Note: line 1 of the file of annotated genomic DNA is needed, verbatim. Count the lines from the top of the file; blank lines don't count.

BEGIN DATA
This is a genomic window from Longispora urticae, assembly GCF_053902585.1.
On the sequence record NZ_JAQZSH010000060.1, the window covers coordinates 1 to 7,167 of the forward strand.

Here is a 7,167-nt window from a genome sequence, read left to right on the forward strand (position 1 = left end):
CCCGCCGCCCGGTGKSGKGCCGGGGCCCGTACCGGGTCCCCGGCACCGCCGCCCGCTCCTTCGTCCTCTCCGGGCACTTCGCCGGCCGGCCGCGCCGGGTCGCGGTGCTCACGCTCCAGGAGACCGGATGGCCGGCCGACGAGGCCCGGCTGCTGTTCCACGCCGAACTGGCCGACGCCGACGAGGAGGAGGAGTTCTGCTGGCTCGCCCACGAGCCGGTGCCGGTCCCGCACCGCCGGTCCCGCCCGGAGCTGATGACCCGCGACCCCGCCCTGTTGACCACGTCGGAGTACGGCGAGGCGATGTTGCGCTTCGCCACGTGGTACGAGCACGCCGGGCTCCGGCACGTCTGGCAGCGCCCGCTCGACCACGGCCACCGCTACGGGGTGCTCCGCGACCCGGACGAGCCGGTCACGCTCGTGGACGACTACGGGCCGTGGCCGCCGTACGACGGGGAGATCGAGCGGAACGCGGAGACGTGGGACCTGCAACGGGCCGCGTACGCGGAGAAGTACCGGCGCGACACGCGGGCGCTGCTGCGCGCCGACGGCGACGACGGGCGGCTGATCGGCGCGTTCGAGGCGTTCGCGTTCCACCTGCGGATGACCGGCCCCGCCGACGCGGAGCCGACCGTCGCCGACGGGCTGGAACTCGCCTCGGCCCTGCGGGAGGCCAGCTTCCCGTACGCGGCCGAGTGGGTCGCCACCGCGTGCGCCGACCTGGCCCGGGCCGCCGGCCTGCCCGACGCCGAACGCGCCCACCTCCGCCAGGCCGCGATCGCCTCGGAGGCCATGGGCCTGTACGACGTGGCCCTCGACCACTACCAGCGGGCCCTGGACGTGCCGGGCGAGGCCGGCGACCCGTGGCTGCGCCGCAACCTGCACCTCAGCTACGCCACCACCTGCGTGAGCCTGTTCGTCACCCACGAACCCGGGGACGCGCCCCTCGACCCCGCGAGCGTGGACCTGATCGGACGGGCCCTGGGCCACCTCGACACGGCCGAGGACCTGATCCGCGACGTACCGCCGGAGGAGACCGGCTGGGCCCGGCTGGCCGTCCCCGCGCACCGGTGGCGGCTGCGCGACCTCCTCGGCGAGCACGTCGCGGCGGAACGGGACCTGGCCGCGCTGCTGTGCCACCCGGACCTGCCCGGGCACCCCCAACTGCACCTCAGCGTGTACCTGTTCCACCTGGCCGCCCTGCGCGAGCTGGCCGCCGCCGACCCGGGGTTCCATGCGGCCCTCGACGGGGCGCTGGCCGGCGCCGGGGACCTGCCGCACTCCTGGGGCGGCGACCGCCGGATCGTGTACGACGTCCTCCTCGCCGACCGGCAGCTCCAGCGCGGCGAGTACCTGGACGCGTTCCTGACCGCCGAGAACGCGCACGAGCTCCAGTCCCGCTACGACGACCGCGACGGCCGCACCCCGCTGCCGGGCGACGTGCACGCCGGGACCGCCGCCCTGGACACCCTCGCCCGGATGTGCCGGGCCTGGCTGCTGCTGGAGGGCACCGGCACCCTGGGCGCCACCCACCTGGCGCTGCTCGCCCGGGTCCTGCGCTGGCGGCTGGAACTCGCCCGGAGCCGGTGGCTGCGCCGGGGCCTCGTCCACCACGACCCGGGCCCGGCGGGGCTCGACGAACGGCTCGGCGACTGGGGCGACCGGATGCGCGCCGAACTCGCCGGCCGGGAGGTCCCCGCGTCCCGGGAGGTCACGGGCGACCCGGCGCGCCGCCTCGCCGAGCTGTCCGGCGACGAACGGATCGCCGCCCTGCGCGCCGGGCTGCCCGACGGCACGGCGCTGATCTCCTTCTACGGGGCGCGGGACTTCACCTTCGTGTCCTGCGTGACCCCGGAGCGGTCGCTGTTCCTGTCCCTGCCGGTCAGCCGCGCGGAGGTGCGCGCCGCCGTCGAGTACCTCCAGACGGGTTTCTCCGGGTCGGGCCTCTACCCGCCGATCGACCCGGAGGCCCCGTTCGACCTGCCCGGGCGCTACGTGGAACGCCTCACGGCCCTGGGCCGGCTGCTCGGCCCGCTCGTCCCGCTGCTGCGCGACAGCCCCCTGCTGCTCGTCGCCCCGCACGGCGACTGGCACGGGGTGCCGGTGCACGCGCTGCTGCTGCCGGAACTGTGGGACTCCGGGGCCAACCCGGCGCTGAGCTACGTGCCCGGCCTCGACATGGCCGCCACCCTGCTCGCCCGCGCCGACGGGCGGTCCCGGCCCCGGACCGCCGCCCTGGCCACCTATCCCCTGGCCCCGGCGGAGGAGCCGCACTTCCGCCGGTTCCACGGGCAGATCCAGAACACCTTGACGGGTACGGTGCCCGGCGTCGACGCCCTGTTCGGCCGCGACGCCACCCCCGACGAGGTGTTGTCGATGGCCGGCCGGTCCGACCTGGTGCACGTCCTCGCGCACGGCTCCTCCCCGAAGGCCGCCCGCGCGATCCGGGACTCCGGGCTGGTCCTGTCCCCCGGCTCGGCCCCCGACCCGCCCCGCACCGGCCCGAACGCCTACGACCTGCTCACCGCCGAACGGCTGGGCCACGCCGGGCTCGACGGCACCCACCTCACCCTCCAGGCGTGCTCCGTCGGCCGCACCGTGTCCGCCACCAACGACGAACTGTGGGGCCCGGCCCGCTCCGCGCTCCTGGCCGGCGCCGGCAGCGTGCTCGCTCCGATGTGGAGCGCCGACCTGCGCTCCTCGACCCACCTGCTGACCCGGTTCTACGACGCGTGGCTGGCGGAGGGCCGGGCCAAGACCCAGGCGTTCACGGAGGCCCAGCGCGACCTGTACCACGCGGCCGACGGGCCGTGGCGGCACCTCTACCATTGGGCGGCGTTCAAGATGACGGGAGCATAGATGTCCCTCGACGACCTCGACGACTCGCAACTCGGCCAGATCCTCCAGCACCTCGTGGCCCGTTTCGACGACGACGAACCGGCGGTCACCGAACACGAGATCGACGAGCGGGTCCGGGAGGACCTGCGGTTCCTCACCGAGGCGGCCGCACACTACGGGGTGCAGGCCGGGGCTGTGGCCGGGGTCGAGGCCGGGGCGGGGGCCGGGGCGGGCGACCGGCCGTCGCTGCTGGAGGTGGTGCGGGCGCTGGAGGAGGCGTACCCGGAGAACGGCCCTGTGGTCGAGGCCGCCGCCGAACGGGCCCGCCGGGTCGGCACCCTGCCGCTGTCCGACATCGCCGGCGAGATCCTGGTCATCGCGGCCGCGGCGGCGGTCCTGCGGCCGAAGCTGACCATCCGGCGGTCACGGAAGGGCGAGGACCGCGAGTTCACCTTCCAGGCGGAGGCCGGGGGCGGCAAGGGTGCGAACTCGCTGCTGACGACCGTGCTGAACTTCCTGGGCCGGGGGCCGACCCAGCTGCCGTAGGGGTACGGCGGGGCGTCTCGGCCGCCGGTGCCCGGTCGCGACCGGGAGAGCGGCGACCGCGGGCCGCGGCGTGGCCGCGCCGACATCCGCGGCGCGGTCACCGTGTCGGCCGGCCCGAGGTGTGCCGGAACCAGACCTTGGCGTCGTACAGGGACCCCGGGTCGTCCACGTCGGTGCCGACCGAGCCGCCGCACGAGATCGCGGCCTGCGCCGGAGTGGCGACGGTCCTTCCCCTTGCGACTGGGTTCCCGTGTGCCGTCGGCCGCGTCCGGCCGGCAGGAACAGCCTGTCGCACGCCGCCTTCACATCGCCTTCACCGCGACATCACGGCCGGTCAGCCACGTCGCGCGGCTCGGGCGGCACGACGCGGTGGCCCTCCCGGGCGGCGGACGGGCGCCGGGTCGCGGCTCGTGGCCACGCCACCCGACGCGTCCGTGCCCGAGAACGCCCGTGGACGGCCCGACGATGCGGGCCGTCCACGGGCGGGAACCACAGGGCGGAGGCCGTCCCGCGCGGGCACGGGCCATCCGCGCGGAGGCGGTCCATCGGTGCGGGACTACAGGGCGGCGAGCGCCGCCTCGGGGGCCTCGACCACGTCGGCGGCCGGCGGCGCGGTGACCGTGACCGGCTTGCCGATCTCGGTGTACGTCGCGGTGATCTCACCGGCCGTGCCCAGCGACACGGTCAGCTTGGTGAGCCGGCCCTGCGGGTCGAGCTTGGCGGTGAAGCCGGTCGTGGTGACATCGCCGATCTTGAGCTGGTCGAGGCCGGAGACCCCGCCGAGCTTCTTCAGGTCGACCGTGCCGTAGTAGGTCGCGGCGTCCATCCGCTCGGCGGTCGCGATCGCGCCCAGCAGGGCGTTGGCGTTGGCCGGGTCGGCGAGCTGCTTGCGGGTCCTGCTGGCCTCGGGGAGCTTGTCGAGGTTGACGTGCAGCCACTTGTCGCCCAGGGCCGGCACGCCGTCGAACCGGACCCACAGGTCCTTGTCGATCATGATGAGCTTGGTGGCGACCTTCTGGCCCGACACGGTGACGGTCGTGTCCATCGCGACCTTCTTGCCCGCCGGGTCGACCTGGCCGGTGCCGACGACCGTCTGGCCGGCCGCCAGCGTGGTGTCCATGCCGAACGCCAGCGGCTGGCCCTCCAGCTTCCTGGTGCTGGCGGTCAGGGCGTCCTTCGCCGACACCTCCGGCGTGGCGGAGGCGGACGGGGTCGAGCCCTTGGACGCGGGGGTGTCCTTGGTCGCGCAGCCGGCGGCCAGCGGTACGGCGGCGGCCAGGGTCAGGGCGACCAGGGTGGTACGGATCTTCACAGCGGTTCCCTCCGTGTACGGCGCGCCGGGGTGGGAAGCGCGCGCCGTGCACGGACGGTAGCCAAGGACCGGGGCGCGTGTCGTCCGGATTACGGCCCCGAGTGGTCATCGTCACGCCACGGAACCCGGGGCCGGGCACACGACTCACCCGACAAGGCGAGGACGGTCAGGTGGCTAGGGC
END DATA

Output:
This is a genomic window from Longispora urticae, assembly GCF_053902585.1.